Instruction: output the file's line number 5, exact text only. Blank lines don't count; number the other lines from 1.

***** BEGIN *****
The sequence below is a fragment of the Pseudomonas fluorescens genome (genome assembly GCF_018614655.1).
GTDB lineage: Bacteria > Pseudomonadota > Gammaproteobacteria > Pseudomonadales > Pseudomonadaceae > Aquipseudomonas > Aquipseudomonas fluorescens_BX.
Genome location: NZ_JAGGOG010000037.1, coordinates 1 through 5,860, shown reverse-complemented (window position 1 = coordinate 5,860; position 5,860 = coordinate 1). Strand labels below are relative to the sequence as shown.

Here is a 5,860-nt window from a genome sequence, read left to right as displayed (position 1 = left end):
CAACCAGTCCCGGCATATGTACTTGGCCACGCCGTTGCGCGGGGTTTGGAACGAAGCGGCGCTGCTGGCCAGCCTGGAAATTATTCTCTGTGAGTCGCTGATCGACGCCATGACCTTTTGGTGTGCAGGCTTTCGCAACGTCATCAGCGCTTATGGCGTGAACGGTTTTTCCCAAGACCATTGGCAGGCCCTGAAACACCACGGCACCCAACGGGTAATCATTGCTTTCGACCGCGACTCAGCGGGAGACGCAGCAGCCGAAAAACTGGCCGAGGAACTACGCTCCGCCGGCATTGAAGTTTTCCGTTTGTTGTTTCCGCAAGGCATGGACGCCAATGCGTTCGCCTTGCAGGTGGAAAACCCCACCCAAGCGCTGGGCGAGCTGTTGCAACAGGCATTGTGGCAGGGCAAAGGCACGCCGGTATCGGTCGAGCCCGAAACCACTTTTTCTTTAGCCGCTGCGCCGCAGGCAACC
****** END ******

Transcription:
CAACCAGTCCCGGCATATGTACTTGGCCACGCCGTTGCGCGGGGTTTGGAACGAAGCGGCGCTGCTGGCCAGCCTGGAAATTATTCTCTGTGAGTCGCTGATCGACGCCATGACCTTTTGGTGTGCAGGCTTTCGCAACGTCATCAGCGCTTATGGCGTGAACGGTTTTTCCCAAGACCATTGGCAGGCCCTGAAACACCACGGCACCCAACGGGTAATCATTGCTTTCGACCGCGACTCAGCGGGAGACGCAGCAGCCGAAAAACTGGCCGAGGAACTACGCTCCGCCGGCATTGAAGTTTTCCGTTTGTTGTTTCCGCAAGGCATGGACGCCAATGCGTTCGCCTTGCAGGTGGAAAACCCCACCCAAGCGCTGGGCGAGCTGTTGCAACAGGCATTGTGGCAGGGCAAAGGCACGCCGGTATCGGTCGAGCCCGAAACCACTTTTTCTTTAGCCGCTGCGCCGCAGGCAACC